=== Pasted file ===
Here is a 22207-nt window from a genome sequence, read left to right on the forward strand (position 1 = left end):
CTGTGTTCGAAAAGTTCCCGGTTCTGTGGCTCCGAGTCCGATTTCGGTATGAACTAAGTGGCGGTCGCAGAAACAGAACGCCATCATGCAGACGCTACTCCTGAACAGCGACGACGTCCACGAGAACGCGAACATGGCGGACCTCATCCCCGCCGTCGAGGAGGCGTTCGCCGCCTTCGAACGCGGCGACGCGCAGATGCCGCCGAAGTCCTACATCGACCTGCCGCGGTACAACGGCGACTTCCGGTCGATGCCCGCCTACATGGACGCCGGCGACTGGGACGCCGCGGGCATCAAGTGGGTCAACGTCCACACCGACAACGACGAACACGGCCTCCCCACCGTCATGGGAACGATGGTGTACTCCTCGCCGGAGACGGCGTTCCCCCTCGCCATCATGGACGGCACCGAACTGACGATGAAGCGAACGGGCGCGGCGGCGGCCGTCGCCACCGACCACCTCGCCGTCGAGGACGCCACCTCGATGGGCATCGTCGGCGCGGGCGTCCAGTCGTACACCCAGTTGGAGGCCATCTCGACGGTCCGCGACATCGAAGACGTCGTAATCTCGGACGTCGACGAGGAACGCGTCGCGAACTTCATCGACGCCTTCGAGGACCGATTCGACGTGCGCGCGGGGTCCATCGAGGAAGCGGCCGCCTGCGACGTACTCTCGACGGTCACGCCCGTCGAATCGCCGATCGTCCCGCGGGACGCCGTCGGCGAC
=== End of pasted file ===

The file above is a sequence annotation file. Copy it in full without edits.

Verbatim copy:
Here is a 22207-nt window from a genome sequence, read left to right on the forward strand (position 1 = left end):
CTGTGTTCGAAAAGTTCCCGGTTCTGTGGCTCCGAGTCCGATTTCGGTATGAACTAAGTGGCGGTCGCAGAAACAGAACGCCATCATGCAGACGCTACTCCTGAACAGCGACGACGTCCACGAGAACGCGAACATGGCGGACCTCATCCCCGCCGTCGAGGAGGCGTTCGCCGCCTTCGAACGCGGCGACGCGCAGATGCCGCCGAAGTCCTACATCGACCTGCCGCGGTACAACGGCGACTTCCGGTCGATGCCCGCCTACATGGACGCCGGCGACTGGGACGCCGCGGGCATCAAGTGGGTCAACGTCCACACCGACAACGACGAACACGGCCTCCCCACCGTCATGGGAACGATGGTGTACTCCTCGCCGGAGACGGCGTTCCCCCTCGCCATCATGGACGGCACCGAACTGACGATGAAGCGAACGGGCGCGGCGGCGGCCGTCGCCACCGACCACCTCGCCGTCGAGGACGCCACCTCGATGGGCATCGTCGGCGCGGGCGTCCAGTCGTACACCCAGTTGGAGGCCATCTCGACGGTCCGCGACATCGAAGACGTCGTAATCTCGGACGTCGACGAGGAACGCGTCGCGAACTTCATCGACGCCTTCGAGGACCGATTCGACGTGCGCGCGGGGTCCATCGAGGAAGCGGCCGCCTGCGACGTACTCTCGACGGTCACGCCCGTCGAATCGCCGATCGTCCCGCGGGACGCCGTCGGCGAC